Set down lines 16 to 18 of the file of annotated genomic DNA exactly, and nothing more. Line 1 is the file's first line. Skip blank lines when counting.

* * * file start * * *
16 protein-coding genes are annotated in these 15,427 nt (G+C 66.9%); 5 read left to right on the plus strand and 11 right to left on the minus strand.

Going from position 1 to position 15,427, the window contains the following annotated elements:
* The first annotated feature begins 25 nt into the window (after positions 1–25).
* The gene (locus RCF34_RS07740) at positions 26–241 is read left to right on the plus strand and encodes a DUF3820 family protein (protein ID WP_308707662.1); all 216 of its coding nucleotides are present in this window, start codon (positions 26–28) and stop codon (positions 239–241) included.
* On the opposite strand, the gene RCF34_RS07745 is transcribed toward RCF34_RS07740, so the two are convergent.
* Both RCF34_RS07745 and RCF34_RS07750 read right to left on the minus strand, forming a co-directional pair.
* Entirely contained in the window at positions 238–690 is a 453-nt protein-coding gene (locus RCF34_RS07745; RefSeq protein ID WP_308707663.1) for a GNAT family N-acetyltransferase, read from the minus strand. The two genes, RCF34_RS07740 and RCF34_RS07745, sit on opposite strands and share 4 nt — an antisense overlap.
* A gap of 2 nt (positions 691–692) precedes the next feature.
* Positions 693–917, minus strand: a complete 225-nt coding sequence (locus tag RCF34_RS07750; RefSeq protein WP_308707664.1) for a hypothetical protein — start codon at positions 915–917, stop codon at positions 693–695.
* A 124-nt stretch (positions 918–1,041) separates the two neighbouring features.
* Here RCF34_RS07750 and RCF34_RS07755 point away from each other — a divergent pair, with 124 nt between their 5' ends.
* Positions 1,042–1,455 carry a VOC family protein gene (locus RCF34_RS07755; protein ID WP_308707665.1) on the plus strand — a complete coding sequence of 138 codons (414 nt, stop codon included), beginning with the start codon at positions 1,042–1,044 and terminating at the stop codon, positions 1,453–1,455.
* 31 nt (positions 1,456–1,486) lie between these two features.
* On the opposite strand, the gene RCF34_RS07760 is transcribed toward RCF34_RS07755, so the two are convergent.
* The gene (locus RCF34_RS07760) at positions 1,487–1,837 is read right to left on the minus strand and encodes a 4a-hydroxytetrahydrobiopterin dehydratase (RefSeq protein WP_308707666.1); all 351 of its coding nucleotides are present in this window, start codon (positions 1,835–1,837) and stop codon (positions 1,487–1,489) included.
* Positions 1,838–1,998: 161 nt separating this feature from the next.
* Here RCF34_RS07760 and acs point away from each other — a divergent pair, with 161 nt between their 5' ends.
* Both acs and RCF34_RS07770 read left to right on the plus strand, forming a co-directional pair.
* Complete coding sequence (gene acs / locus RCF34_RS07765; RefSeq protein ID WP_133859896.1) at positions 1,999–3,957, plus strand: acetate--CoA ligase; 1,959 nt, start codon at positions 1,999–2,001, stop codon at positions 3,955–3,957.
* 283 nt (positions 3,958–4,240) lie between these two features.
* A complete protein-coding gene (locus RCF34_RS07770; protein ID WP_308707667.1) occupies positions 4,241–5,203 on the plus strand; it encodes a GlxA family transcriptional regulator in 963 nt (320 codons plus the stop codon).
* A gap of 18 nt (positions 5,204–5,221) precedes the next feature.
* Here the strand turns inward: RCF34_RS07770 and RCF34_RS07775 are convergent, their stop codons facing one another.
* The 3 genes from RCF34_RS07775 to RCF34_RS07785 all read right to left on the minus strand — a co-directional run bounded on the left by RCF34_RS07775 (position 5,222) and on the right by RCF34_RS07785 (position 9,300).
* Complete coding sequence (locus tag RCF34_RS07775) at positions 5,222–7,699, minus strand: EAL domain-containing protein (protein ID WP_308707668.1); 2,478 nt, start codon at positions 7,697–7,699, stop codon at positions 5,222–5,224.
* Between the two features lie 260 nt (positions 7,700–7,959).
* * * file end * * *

* Positions 1,838–1,998: 161 nt separating this feature from the next.
* Here RCF34_RS07760 and acs point away from each other — a divergent pair, with 161 nt between their 5' ends.
* Both acs and RCF34_RS07770 read left to right on the plus strand, forming a co-directional pair.